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"It took some time to select just the right shopping complex, off just the right highway and just the right distance from Seoul, to house a 59,000-square-meter store. (•••) In all, it took about 6 years for Ikea to unveil its inarguaral store."

  • In the above sentence, I think the part between commas (, off ~ Seoul,) is there as the supplement to 'the (right) shopping complex' and that the 'off' is a preposition because of the location of two commas=(,off ~ Seoul,). Also I guess the 'off' is omitted after 'and', i.e., 'and (off) just the right distance ~'. Am I right or wrong...?-?

+and if that's the case, does the preposition 'off' mean 'near to'? (not away from)

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X is off the road

means that you must get off the road and travel some distance to get to X. After all, few shopping complexes actually sit on the public road.

X is just off the road

means that the distance to be traveled is short, usually measured in meters rather than kilometers.

So "off the road" is a prepositional phrase acting as an adjective. Preceded by "just" is acting as an adverb describing how little distant from the road.

I'd advise against trying to use punctuation to decipher grammar: punctuation does not exist in the spoken language.

This is a poorly written sentence. What it literally means

a good shopping complex off a well traveled road and close to Seoul

What I suspect was meant was

a good shopping complex close to a well traveled road and to Seoul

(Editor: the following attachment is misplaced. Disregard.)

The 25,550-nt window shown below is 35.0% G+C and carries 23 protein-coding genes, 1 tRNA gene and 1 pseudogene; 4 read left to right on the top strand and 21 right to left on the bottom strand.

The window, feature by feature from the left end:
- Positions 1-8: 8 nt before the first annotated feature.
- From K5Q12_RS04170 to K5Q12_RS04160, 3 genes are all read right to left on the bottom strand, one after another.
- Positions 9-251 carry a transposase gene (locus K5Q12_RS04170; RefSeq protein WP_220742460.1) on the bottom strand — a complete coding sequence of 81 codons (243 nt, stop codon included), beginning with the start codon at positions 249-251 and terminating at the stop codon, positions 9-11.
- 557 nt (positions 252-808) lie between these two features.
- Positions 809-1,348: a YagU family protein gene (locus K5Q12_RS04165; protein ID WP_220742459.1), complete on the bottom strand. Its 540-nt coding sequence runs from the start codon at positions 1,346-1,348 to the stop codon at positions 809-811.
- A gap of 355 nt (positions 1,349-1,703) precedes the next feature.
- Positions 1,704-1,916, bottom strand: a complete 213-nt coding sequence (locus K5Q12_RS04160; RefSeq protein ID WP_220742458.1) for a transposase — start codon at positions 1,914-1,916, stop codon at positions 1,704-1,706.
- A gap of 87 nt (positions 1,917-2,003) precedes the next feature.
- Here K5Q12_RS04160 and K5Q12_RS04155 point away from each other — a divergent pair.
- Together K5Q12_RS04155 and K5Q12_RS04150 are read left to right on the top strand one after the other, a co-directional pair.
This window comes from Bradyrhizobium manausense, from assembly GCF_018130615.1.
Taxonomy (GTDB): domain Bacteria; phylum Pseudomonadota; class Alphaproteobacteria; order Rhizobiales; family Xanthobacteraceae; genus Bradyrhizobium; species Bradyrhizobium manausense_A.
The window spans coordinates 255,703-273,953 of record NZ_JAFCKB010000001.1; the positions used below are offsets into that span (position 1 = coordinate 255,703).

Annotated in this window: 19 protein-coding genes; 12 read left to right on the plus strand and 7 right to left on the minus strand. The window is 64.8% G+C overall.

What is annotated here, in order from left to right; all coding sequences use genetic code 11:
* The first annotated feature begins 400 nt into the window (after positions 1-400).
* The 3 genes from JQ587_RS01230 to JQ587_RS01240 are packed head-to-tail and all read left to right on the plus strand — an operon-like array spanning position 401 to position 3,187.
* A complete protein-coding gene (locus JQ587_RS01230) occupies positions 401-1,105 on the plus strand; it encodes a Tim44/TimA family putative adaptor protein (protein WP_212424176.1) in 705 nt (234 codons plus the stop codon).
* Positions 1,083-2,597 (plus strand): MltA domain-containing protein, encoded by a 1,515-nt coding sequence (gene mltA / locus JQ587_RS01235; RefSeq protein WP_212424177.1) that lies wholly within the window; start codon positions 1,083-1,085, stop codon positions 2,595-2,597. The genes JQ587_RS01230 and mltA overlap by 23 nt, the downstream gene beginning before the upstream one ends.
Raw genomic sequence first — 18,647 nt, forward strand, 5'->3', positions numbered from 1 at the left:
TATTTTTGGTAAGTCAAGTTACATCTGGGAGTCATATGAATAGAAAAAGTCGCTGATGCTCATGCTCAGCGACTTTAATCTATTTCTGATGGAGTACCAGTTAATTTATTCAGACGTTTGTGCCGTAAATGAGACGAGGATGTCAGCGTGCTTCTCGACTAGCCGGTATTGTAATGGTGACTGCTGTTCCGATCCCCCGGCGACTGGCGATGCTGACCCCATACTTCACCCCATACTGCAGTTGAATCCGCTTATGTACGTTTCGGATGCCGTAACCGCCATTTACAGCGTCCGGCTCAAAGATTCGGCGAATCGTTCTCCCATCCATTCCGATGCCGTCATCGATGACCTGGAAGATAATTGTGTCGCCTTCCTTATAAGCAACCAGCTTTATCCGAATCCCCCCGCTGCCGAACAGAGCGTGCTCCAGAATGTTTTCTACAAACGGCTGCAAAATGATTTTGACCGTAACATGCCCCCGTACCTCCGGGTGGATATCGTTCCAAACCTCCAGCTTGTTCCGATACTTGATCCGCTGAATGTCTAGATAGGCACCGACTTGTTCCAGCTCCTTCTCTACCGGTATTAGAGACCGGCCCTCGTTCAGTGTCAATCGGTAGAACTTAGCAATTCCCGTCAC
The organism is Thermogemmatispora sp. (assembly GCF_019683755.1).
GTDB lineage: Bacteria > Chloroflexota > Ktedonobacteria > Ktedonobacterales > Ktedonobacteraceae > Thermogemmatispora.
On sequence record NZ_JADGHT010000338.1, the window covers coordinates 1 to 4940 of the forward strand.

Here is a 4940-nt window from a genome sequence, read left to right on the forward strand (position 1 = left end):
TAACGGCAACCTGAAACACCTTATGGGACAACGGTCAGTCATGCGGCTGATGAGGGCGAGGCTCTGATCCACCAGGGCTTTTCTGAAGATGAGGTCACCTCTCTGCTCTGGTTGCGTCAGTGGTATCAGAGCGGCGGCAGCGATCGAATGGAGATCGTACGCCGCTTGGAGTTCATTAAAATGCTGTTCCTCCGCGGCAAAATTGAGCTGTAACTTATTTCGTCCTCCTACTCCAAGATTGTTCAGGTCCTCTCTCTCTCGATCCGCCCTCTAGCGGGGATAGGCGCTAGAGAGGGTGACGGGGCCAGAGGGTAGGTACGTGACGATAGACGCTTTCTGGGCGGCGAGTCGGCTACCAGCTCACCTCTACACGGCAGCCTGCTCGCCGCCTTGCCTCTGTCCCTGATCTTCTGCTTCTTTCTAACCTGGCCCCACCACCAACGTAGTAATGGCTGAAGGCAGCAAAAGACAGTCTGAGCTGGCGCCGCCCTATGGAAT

The latter thought is rather obvious so I suspect that the writer wanted to dress it up rhetorically with a bit of parallelism.

just the right complex, just off just the right road and just the right distance from Seoul

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    I suspect you're right about "just off just the right road" being the intended meaning, but "off just the right road" still makes sense. If some highways are little used, poorly maintained, or too congested, a proprietor might reasonably want her business to be accessible by a better highway. – Juhasz Dec 30 '19 at 21:11
  • @Juhasz That is why I first gave a literal translation. I too am not sure what the author intended, but I do doubt that Ikea wanted to be 20 kilometers away from a highway, no matter how good that highway might be. It is also possible that we did not get an exact transcription of what the author actually wrote – Jeff Morrow Dec 30 '19 at 21:34
  • I don't think it's fair to say the cited text is "poorly written". It's slightly stylised, and arguably it would be more consistent to include a preposition in the third prerequisite (and at just the right distance from Seoul), but just because the syntax might be somewhat challenging for non-native speakers doesn't mean it's in any way "flawed". On the other hand, your final line, featuring just the right complex, just off just the right road is to my mind appalling, because it clumsily juxtaposes two different implication of the word just in a very confusing way. – FumbleFingers Reinstate Monica Dec 30 '19 at 21:40
  • Thank you for the explanation with helpful examples! So.. it's not '(off) just the right distance'. I thought that way because of 'and' but, now that just sounds weird... By the way that sentence, unfortunately and equally sadly, is the exact transcription , the first sentence of a paragraph from some random English test for ESL students. (The (•••)part is aboout how IKEA took some time to decide concept that would be sold. So I got rid of that part and only added the last line to show what this is about.) – longne Dec 30 '19 at 23:39
  • @FumbleFingers My last sentence is not what I would write because I would not try to dress up such a pedestrian observation at all. Depending on what I intended, I would have written something close to one of the first two sentences. – Jeff Morrow Dec 31 '19 at 15:20
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I would go with: just off the highway...if you can follow up with a positive upbeat clear statement or idea...as the word off itself may be a turn off,,,(no pun intended)...for some...

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